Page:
True Lovers Knot public house describes itself as a traditional  inn set in a picturesque Dorset valley in Tarrant Keynston. Yet, this historical hostelry is said to have gained its name from a particularly tragic tale and still to be haunted by a distressed former publican. This publican’s son met and fell in love with the daughter of the local squire. Because the young lad was not from the gentry they decided to keep their relationship secret from her father. Unfortunately, a stable hand saw the two young lovers together and told her father. Set firmly against this friendship the squire made plans to send his daughter away from the district. Not able to face up to life without her boyfriend, the young girl decided to commit suicide and hanged herself from a tree in the village. So upset was the publican’s son of hearing of his girlfriend’s death he too hanged himself from the same tree. The Tarrant Keynston publican had, himself lost his wife at child birth and now losing his son b

Tarrant Rushton's Nuclear Secret

Tarrant Rushton was a large RAF base used for glider operations during World War II. It was then taken over by Flight Refuelling for the conversion of aircraft for the development of aircraft in-flight refuelling. However, between 1958 & 1965, the Tarrant Rushton airfield had a much more secretive and less publicised role. This was in support of the nation’s nuclear bomber deterrent, as Tarrant Rushton airfield became a QRA (Quick Reaction Alert) dispersal unit.   During 1958, contractors Costain reinforced the main runway and carried out other work to ensure the giant bomber aircraft could be accommodated. At times just a few miles from Blandford, there would have been up to four RAF Vickers Valiant bombers at Tarrant Rushton ready to become airborne in minutes charged with nuclear weapons. The bombers were from 148 Squadron at RAF Marham in Norfolk. As there was no suitable accommodation at the airfield, an old US Air Force Hospital building at Martin was used. At the time, the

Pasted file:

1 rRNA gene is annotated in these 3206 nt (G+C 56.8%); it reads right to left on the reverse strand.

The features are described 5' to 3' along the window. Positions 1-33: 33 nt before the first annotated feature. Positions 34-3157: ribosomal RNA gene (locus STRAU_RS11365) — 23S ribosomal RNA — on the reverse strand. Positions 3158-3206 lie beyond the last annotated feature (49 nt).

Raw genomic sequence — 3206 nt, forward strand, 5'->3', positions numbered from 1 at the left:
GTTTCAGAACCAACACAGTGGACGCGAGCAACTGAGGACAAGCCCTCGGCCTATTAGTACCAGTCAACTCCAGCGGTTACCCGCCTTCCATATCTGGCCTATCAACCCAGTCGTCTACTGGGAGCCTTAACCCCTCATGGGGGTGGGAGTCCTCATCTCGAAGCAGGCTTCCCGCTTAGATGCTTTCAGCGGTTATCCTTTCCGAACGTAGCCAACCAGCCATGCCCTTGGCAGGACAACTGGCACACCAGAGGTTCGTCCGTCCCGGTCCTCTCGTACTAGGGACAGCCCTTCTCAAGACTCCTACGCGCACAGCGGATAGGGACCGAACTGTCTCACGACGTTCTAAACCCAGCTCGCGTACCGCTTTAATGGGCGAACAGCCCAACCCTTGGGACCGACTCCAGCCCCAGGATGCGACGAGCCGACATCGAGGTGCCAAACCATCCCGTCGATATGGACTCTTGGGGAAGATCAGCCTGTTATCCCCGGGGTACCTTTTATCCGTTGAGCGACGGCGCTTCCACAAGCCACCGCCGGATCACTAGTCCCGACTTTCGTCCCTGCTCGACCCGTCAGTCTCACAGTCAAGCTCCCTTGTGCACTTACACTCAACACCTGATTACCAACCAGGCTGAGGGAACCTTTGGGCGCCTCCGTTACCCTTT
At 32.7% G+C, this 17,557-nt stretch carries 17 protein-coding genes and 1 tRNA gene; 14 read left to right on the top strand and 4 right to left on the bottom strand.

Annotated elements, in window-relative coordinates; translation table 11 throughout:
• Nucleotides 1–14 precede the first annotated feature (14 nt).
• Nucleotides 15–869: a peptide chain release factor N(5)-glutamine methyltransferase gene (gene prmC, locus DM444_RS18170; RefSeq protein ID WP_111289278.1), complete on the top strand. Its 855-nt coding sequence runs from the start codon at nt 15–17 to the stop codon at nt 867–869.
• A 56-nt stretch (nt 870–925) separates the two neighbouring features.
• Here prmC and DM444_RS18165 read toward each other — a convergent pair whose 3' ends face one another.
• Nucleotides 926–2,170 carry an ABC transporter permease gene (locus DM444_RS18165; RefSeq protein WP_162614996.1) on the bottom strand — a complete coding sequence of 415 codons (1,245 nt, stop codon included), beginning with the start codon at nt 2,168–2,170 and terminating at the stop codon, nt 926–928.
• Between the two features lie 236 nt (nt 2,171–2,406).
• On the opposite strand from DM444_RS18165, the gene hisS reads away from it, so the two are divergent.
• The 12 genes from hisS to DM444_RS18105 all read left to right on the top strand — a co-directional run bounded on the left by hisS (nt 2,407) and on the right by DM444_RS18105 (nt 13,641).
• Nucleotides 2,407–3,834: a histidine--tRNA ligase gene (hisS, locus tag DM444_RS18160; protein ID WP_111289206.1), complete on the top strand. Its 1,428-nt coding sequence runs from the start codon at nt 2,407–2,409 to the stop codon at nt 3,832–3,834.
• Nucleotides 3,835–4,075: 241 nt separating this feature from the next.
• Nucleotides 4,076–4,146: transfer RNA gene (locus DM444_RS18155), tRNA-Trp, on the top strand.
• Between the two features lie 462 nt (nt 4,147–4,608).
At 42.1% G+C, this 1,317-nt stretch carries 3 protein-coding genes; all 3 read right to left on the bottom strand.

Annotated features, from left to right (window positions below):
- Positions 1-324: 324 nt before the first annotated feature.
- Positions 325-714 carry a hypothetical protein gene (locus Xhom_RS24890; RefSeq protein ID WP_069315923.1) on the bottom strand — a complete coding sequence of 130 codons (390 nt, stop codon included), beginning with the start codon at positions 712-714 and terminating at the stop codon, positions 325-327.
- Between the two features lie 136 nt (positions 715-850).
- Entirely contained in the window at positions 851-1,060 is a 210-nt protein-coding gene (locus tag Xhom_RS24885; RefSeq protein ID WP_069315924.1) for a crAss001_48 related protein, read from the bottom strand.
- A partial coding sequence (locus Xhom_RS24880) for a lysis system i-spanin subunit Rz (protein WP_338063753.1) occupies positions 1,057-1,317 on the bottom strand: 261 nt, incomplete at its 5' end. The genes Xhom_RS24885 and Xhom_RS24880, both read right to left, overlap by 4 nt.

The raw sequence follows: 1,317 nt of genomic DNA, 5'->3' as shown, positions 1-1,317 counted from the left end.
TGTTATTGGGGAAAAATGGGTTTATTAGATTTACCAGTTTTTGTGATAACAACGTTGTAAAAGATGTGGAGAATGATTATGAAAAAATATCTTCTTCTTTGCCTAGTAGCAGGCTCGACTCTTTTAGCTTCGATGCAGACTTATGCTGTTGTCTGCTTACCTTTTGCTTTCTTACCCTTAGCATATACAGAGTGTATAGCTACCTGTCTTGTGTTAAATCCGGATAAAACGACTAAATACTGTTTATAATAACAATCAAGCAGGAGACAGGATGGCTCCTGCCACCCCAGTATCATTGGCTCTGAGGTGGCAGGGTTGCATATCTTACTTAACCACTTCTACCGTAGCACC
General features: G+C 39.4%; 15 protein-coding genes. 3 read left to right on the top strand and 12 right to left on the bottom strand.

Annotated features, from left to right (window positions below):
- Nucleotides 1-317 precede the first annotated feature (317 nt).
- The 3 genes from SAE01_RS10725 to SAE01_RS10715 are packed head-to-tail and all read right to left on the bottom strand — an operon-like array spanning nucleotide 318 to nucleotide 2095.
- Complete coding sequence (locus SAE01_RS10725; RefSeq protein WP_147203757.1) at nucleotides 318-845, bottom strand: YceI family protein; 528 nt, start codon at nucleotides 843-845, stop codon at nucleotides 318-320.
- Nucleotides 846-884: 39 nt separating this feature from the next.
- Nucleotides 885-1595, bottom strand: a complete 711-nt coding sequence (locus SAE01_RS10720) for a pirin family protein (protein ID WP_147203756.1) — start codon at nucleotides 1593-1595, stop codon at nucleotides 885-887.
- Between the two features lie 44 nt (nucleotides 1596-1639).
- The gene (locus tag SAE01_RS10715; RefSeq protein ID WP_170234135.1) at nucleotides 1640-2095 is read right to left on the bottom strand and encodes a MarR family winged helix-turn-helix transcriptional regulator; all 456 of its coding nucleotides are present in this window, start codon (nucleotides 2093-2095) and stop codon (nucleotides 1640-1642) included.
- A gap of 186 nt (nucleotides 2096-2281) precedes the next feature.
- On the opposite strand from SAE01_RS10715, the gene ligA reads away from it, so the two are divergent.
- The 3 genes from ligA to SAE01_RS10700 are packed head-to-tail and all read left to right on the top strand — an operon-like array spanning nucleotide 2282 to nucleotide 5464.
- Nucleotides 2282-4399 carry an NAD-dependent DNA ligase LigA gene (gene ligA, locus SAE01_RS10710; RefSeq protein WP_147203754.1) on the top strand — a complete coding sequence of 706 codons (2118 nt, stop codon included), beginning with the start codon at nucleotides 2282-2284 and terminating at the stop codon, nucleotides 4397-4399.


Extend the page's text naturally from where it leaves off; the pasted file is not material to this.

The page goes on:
Chimney Sweep Tragedy

Crown Hotel, Blandford is reckoned to be one of Dorset’s oldest hostelries. Yet its most tragic day, during a long history, must surely be when a young chimney sweep lost his life. The chimney sweep, who was just a child, suffocated and was burnt to death in a Crown Hotel chimney which had been alight a little while before. ‘His cries were dreadful and no-one could give assistance. Part of the chimney was taken down before he was got out.’ (Salisbury & Winchester Gazette 27th March 1780) The lad had gone up one chimney and attempting to go down another had become stuck. At the time children were used to climb up chimneys to clean out soot deposits. With hands and knees, they would shimmy up narrow dark flue spaces packed thick with soot and debris. After the 1731 Great Fire of Blandford it was realised that it was important to sweep chimneys regularly while many rebuilt houses had narrower ones. Smaller chimneys and complicated flues were a potential death trap for children. The sw